There are obvious benefits from fasting, especially for the one who has been over indulging.  It is a good way to take off excessive weight so that one will be able to wear again the clothes that no longer are comfortable.  Toxins can be flushed out, too.  But those benefits are not why fasting is assumed for disciples.  Notice how often people who adopt harsh and restrictive practices for a period of time for the purpose of taking off pounds, after the desired goal has been achieved, will revert to former indulgences and regain all the lost pounds and, often, more pounds for good measure.

Fasting for disciples has two purposes.  The first purpose is to experience emptiness, a longing that only God can fill.  That longing is holy.  Over indulgence saps energy and dulls focus and makes the focus primarily on self.  (I’m sure you have noticed that much about these times in which we are living supports narcissism.  Some of those in power want us to think that it’s all about me.)  Indulgence mutes the inner voice that otherwise prompts us to recognize the inadequacy of things to fulfill that for which we were created; the focus on self blinds us to the needs of our brothers and sisters around us.  Fasting awakens us to who and what we are and what we are supposed to be about.  We are not called to be self-absorbed, but to be open to our Creator as the end for which we were made, the love that called us into existence, sustains us and will embrace us for eternity.  Through the Eucharist, our daily Bread, Jesus calls us to live lives of loving service that imitate his pouring out of self in giving us his body to eat and his blood to drink.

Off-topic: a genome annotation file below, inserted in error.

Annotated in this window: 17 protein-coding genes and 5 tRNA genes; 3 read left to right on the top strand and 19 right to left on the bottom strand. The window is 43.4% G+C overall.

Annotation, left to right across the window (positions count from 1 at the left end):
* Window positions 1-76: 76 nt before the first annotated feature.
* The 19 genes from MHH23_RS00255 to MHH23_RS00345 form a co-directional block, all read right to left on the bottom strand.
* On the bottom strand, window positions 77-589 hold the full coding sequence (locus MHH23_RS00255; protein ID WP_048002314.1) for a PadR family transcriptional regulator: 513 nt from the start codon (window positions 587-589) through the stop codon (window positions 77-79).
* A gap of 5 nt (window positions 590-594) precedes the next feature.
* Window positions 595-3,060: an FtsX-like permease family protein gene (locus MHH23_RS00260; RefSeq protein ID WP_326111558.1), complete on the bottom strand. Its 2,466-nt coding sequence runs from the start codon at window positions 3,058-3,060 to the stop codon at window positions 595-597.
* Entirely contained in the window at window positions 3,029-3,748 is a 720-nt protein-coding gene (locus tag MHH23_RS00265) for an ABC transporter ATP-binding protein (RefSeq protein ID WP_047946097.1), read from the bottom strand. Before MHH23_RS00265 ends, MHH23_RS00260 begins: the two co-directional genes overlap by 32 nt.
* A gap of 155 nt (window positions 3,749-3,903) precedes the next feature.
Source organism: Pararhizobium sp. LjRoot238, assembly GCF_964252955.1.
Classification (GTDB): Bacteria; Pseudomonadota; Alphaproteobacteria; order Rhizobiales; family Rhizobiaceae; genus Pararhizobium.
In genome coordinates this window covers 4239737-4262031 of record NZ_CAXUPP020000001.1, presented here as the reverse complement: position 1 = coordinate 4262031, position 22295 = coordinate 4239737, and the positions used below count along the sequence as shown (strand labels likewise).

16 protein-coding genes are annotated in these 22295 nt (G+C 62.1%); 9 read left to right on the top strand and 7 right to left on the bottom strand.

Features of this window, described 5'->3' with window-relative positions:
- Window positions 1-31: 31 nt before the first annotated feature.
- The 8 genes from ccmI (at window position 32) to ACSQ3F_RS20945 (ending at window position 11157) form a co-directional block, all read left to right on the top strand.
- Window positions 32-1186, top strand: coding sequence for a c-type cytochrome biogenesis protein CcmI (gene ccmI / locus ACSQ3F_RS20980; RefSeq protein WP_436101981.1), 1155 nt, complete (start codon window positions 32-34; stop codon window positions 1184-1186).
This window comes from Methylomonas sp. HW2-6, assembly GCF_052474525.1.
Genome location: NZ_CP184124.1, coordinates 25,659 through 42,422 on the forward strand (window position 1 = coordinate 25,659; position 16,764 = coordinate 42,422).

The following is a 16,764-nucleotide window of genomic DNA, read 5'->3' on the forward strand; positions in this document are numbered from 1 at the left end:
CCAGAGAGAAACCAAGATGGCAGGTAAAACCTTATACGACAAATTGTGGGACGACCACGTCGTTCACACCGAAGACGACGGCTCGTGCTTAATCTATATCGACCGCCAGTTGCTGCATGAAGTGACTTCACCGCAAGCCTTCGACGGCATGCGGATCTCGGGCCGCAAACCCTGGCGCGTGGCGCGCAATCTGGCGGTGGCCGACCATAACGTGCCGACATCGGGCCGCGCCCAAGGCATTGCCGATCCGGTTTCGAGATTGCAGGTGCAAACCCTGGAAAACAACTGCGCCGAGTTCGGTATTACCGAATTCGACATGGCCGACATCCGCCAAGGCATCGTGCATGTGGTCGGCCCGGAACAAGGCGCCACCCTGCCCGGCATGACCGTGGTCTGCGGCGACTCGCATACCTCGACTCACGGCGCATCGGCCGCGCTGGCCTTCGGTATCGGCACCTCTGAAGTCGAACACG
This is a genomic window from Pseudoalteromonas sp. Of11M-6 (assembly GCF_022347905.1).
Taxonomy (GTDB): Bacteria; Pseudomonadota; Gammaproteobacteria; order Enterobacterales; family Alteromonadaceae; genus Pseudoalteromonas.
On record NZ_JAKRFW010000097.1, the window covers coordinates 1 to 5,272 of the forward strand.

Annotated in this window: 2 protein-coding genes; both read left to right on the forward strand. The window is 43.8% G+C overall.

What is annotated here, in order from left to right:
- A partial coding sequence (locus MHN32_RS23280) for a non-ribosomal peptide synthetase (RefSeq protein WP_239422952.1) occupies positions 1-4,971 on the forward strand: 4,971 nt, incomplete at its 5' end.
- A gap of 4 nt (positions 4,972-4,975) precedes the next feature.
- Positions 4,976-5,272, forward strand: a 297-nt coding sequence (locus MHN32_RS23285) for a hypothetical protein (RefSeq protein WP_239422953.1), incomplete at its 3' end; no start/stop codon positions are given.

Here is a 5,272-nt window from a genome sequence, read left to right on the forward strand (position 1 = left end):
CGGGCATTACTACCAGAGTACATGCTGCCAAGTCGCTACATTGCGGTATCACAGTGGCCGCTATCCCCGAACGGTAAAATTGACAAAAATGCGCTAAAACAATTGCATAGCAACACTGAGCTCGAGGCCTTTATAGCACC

The second purpose of fasting is to help us maintain control of all our appetites.  The discipline empowers us to say “no” to those things that might otherwise become addictive behaviors.  If our focus is on self-indulgence, than anything that brings pleasure is what we long for.  How many lives are destroyed by addictions?  Whether we are talking about smoking, drinking alcohol, consumption of food, addiction to drugs, sex, or gambling, not being able to control urges enslaves the abuser and can destroy him.  Learning to control appetites is a way out of slavery.

An aside here.  Only the addict can understand the compulsion of addiction.  My suspicion is that those who are able to regain sobriety by simply quitting drinking alcohol, are not addictive drinkers, but habitual.  They can break that habit by their choice.  The 12 Step Program allows the addict recognize powerlessness, accept it, and yield to the strength that comes from the Higher Power and so regain their lives.  A friend and recovering addict told me that the majority of the steps help him to shift the focus from himself and recognize the need to reach out to others.  Atonement is a major step along that way.